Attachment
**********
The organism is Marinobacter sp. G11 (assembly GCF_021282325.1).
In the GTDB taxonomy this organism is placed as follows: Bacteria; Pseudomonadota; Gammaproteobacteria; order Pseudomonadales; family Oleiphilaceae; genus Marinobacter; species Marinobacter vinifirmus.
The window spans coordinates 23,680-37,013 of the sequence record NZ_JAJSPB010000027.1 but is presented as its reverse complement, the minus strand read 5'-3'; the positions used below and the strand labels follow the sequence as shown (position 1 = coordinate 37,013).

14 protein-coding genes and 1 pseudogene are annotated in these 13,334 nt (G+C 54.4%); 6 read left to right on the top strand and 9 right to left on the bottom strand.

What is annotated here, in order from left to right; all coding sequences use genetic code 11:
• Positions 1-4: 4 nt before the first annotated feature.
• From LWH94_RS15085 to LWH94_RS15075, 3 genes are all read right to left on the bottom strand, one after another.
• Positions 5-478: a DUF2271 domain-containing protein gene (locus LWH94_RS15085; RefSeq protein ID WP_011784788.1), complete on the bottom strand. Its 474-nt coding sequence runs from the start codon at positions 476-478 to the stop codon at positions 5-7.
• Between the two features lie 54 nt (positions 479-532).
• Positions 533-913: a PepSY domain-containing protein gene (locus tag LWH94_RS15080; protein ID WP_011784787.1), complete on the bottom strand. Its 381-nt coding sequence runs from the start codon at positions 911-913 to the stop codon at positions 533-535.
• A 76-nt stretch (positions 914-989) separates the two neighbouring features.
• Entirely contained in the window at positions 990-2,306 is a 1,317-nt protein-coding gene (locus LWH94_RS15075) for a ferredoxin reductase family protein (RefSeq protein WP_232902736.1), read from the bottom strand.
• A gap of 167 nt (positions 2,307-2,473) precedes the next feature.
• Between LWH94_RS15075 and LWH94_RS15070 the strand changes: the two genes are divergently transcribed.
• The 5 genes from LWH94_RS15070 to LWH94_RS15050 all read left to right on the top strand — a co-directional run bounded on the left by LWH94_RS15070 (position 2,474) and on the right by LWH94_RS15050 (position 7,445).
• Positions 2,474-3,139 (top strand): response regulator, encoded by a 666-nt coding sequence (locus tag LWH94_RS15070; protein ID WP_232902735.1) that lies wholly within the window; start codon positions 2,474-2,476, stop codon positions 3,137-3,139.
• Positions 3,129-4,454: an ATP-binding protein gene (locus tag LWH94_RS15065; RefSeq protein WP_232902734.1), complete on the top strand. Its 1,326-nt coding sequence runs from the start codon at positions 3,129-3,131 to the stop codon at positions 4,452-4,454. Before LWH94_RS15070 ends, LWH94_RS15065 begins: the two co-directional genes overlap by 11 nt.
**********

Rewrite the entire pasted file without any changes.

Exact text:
The organism is Marinobacter sp. G11 (assembly GCF_021282325.1).
In the GTDB taxonomy this organism is placed as follows: Bacteria; Pseudomonadota; Gammaproteobacteria; order Pseudomonadales; family Oleiphilaceae; genus Marinobacter; species Marinobacter vinifirmus.
The window spans coordinates 23,680-37,013 of the sequence record NZ_JAJSPB010000027.1 but is presented as its reverse complement, the minus strand read 5'-3'; the positions used below and the strand labels follow the sequence as shown (position 1 = coordinate 37,013).

14 protein-coding genes and 1 pseudogene are annotated in these 13,334 nt (G+C 54.4%); 6 read left to right on the top strand and 9 right to left on the bottom strand.

What is annotated here, in order from left to right; all coding sequences use genetic code 11:
• Positions 1-4: 4 nt before the first annotated feature.
• From LWH94_RS15085 to LWH94_RS15075, 3 genes are all read right to left on the bottom strand, one after another.
• Positions 5-478: a DUF2271 domain-containing protein gene (locus LWH94_RS15085; RefSeq protein ID WP_011784788.1), complete on the bottom strand. Its 474-nt coding sequence runs from the start codon at positions 476-478 to the stop codon at positions 5-7.
• Between the two features lie 54 nt (positions 479-532).
• Positions 533-913: a PepSY domain-containing protein gene (locus tag LWH94_RS15080; protein ID WP_011784787.1), complete on the bottom strand. Its 381-nt coding sequence runs from the start codon at positions 911-913 to the stop codon at positions 533-535.
• A 76-nt stretch (positions 914-989) separates the two neighbouring features.
• Entirely contained in the window at positions 990-2,306 is a 1,317-nt protein-coding gene (locus LWH94_RS15075) for a ferredoxin reductase family protein (RefSeq protein WP_232902736.1), read from the bottom strand.
• A gap of 167 nt (positions 2,307-2,473) precedes the next feature.
• Between LWH94_RS15075 and LWH94_RS15070 the strand changes: the two genes are divergently transcribed.
• The 5 genes from LWH94_RS15070 to LWH94_RS15050 all read left to right on the top strand — a co-directional run bounded on the left by LWH94_RS15070 (position 2,474) and on the right by LWH94_RS15050 (position 7,445).
• Positions 2,474-3,139 (top strand): response regulator, encoded by a 666-nt coding sequence (locus tag LWH94_RS15070; protein ID WP_232902735.1) that lies wholly within the window; start codon positions 2,474-2,476, stop codon positions 3,137-3,139.
• Positions 3,129-4,454: an ATP-binding protein gene (locus tag LWH94_RS15065; RefSeq protein WP_232902734.1), complete on the top strand. Its 1,326-nt coding sequence runs from the start codon at positions 3,129-3,131 to the stop codon at positions 4,452-4,454. Before LWH94_RS15070 ends, LWH94_RS15065 begins: the two co-directional genes overlap by 11 nt.